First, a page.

NOVA Scores

Nonprofit Organization Viability Scores (NOVA)

Much has been written about the state of American higher education and the factors that are coalescing to threaten the viability of many long-standing institutions.  Many relevant, small-to-mid-sized private schools are experiencing trended declines in both enrollment and available high school applicants.  Extensive media coverage calling into question the value and relevance of a college education has exacerbated the problem for many institutions.  Taken as a collective whole, these factors and market forces pose substantial risks to the viability of some segments of the higher education industry.

Private, independent colleges and universities comprise a segment of the higher education market that is experiencing significant disruption. Specifically, this sector includes a collection of small-to-mid-sized institutions that has seen 86 school closures nationally (concentrated in the Northeast) since 2016 with more projected.

Healthy - Anonymous College/University

Challenged - Anonymous College/University

At-Risk - Anonymous College/University

In Danger - Anonymous College/University


The Hill Group developed a financial viability model to dramatically improve previous methodologies, like the Forbes’ College Grade and the College Stress Test. This new approach, The NOVA (Nonprofit Organization Viability Assessment) Score, uses your school’s publicly available, audited financial statements over the last five years to show the unrestricted cash position of the school for the next five years. This methodology allows you and your Board to clearly see what the immediate future holds.

The Hill Group set out to develop an improved financial viability model with three primary goals:

  1. The assessment must include the most up-to-date performance data available to ensure timely and reliable evaluation of financial viability. For this reason audited financial statements were chosen as the best readily-available source of input data.
  2. It must be possible to conduct the assessment based on data available for a single institution without reliance on relative standing among a group of peers within the sector. An absolute reference point is critical to address scenarios where macro-economic factors (e.g., declining enrollments, the COVID pandemic, short-term movements in asset values) cause all institutions to benefit or struggle together. Unfortunately, it is possible for all organizations to exhibit a decline in financial health simultaneously, and the ideal scoring methodology must account for this possibility.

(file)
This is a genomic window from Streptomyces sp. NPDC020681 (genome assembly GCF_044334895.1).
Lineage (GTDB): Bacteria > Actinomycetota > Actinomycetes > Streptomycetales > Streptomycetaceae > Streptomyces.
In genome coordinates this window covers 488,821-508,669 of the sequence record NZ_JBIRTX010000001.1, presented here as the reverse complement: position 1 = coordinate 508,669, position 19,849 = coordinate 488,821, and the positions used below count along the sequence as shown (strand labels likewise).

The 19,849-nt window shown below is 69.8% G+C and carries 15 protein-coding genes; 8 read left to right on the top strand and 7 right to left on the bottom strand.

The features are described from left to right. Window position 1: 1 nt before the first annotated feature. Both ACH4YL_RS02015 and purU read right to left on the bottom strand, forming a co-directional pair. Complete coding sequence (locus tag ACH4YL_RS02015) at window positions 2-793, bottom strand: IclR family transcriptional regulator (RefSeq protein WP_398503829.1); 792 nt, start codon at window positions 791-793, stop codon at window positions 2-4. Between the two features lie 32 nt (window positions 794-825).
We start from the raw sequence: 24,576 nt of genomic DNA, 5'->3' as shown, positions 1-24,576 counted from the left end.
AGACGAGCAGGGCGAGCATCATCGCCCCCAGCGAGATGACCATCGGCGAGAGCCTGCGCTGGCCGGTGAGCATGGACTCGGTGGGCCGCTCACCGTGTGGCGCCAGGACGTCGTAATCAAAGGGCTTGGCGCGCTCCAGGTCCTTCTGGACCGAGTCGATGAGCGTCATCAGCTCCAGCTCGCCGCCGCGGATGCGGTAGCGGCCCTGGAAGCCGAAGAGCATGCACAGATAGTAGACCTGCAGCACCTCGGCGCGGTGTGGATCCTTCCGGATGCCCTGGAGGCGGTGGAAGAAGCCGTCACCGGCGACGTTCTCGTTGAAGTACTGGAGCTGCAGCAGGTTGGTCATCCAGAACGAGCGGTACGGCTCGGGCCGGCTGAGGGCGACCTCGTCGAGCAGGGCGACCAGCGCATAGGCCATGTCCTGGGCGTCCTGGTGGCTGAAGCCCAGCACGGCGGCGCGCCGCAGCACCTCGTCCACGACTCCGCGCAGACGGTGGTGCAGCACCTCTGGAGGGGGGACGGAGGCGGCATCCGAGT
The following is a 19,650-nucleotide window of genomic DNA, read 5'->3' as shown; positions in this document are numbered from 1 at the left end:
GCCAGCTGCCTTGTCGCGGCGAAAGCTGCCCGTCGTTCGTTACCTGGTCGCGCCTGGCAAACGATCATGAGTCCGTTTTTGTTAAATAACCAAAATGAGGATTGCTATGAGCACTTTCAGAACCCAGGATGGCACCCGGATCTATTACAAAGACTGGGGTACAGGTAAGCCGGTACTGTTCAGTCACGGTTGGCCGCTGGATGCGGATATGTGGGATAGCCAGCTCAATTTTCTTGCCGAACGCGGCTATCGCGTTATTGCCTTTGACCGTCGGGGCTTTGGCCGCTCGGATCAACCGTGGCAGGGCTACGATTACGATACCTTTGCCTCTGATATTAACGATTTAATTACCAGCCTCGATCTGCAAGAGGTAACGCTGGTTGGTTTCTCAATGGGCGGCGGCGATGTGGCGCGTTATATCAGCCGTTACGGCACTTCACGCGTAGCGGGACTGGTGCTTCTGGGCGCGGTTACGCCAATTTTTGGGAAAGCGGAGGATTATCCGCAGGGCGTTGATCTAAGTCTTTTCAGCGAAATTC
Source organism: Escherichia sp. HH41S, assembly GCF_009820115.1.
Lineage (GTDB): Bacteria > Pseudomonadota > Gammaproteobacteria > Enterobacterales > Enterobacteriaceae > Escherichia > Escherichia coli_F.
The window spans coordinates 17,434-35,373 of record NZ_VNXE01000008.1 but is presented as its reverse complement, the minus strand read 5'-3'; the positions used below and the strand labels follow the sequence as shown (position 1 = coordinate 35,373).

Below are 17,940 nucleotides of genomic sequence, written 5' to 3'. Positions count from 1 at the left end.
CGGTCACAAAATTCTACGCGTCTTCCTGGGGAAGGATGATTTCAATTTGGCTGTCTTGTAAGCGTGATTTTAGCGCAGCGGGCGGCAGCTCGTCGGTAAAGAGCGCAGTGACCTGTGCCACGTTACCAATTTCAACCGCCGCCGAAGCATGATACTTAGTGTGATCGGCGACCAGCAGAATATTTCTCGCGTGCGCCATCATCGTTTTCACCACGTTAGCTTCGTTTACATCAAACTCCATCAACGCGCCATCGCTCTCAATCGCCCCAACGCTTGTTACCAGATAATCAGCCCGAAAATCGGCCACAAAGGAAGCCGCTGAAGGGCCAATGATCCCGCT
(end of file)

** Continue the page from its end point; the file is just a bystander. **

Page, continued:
3. The key metrics chosen for assessment must be comprehensive, scalable and balanced. Comprehensive means that key metrics should cut across all fundamental elements of financial health from Revenue, to Operating Expense, to Assets and Liabilities. Scalable means that small and mid-sized institutions are not penalized for operating efficiently at a smaller scale. Balanced means that the scoring methodology must consider both the current state and the long-term trend for each key metric.


The Hill Group developed the Non-profit Organization Viability Assessment (NOVA) Score to address these three goals and create an up-to-date, stand-alone, comprehensive, scalable, and balanced methodology for the assessment of higher education institutions and other non-profit organizations reporting financial data in a similar format. The NOVA Score utilizes data from audited financial statements to generate 12 key metrics for evaluation that can be broadly grouped into Revenue Metrics, Operating Metrics, Asset Metrics and Coverage Ratios.

Revenue Metrics assess organizational revenue sources, trends, and overall reliance on earned revenue, which in the case of higher education is student-derived revenue. Operating Metrics assess expenses relative to revenues and the impact on operational surplus or deficit for each institution. Asset Metrics assess the financial reserves available to support the current and future operating needs of the organization. Finally, Coverage Ratios assess the ability of the institution to meet both short- and long-term financial obligations.

Five years of audited financial data are collected for each school included in the assessment, from which overall averages and annualized trends are calculated for each key metric. These averages and trends are then normalized into a standardized rating using either 5-year average revenue or another scalability metric as a denominator, ensuring comparability across differently-sized institutions. Each normalized rating is then assigned a score from 0 to 3.

Depending on the metric, the scores for the average, the trend, or both are assigned a weight (out of 100) within the overall calculation. In summary, Revenue Metrics comprise 30% of the calculation, Operating Metrics comprise 30%, Asset Metrics comprise 20%, and Coverage Ratios comprise 20%. This mix achieves an appropriate balance of factors to accurately represent the overall financial health and viability of each institution.

All individually-weighted scores are combined into an overall NOVA Score – calculated as the percent of rating points achieved out of a maximum of 300 across all metrics (maximum of 3 points per rating with 100 total weighting points assigned). In summary, final scores may range from 0-100%, with a score ≥ 60% indicating “Healthy,” 45-59% indicating “Challenged,” 30-44% indicating “At Risk,” and finally <30% indicating the institution is “In Danger.”

Paul Hennigan Circle Headshot

For more information about NOVA Scores and how The Hill Group can help your college or university, see our Higher Education page and contact:

Dr. Paul Hennigan
Senior Consultant